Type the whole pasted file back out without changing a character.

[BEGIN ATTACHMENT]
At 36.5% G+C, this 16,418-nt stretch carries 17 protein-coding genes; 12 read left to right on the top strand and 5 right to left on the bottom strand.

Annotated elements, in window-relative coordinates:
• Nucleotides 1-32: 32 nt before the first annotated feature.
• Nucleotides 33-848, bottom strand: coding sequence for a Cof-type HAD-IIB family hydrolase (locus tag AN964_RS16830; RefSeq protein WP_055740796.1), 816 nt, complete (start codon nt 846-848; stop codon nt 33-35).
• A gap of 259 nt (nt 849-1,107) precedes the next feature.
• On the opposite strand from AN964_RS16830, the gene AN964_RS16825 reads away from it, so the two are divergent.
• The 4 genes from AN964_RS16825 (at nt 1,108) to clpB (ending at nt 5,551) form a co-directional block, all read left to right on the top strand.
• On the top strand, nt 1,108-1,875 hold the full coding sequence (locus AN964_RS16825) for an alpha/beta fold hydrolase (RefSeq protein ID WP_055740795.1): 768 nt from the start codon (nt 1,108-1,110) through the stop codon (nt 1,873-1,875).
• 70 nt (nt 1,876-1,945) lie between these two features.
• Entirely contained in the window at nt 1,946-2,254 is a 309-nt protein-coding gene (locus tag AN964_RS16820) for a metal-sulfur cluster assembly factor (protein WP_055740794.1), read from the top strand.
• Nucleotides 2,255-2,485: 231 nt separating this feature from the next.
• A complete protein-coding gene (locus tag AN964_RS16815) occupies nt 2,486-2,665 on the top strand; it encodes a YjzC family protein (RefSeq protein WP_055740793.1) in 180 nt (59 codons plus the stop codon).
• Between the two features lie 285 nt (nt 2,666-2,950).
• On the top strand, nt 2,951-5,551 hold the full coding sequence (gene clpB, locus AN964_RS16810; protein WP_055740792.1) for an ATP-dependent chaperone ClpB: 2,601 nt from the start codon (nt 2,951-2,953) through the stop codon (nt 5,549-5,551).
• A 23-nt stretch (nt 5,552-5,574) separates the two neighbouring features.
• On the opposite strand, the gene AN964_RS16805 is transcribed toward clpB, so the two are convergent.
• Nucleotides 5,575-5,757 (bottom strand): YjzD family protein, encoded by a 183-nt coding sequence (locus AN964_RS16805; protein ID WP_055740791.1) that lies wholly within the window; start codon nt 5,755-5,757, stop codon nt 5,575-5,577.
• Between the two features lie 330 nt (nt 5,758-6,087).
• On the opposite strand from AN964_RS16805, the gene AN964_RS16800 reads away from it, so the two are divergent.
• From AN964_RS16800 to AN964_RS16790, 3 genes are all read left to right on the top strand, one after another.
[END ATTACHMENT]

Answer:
At 36.5% G+C, this 16,418-nt stretch carries 17 protein-coding genes; 12 read left to right on the top strand and 5 right to left on the bottom strand.

Annotated elements, in window-relative coordinates:
• Nucleotides 1-32: 32 nt before the first annotated feature.
• Nucleotides 33-848, bottom strand: coding sequence for a Cof-type HAD-IIB family hydrolase (locus tag AN964_RS16830; RefSeq protein WP_055740796.1), 816 nt, complete (start codon nt 846-848; stop codon nt 33-35).
• A gap of 259 nt (nt 849-1,107) precedes the next feature.
• On the opposite strand from AN964_RS16830, the gene AN964_RS16825 reads away from it, so the two are divergent.
• The 4 genes from AN964_RS16825 (at nt 1,108) to clpB (ending at nt 5,551) form a co-directional block, all read left to right on the top strand.
• On the top strand, nt 1,108-1,875 hold the full coding sequence (locus AN964_RS16825) for an alpha/beta fold hydrolase (RefSeq protein ID WP_055740795.1): 768 nt from the start codon (nt 1,108-1,110) through the stop codon (nt 1,873-1,875).
• 70 nt (nt 1,876-1,945) lie between these two features.
• Entirely contained in the window at nt 1,946-2,254 is a 309-nt protein-coding gene (locus tag AN964_RS16820) for a metal-sulfur cluster assembly factor (protein WP_055740794.1), read from the top strand.
• Nucleotides 2,255-2,485: 231 nt separating this feature from the next.
• A complete protein-coding gene (locus tag AN964_RS16815) occupies nt 2,486-2,665 on the top strand; it encodes a YjzC family protein (RefSeq protein WP_055740793.1) in 180 nt (59 codons plus the stop codon).
• Between the two features lie 285 nt (nt 2,666-2,950).
• On the top strand, nt 2,951-5,551 hold the full coding sequence (gene clpB, locus AN964_RS16810; protein WP_055740792.1) for an ATP-dependent chaperone ClpB: 2,601 nt from the start codon (nt 2,951-2,953) through the stop codon (nt 5,549-5,551).
• A 23-nt stretch (nt 5,552-5,574) separates the two neighbouring features.
• On the opposite strand, the gene AN964_RS16805 is transcribed toward clpB, so the two are convergent.
• Nucleotides 5,575-5,757 (bottom strand): YjzD family protein, encoded by a 183-nt coding sequence (locus AN964_RS16805; protein ID WP_055740791.1) that lies wholly within the window; start codon nt 5,755-5,757, stop codon nt 5,575-5,577.
• Between the two features lie 330 nt (nt 5,758-6,087).
• On the opposite strand from AN964_RS16805, the gene AN964_RS16800 reads away from it, so the two are divergent.
• From AN964_RS16800 to AN964_RS16790, 3 genes are all read left to right on the top strand, one after another.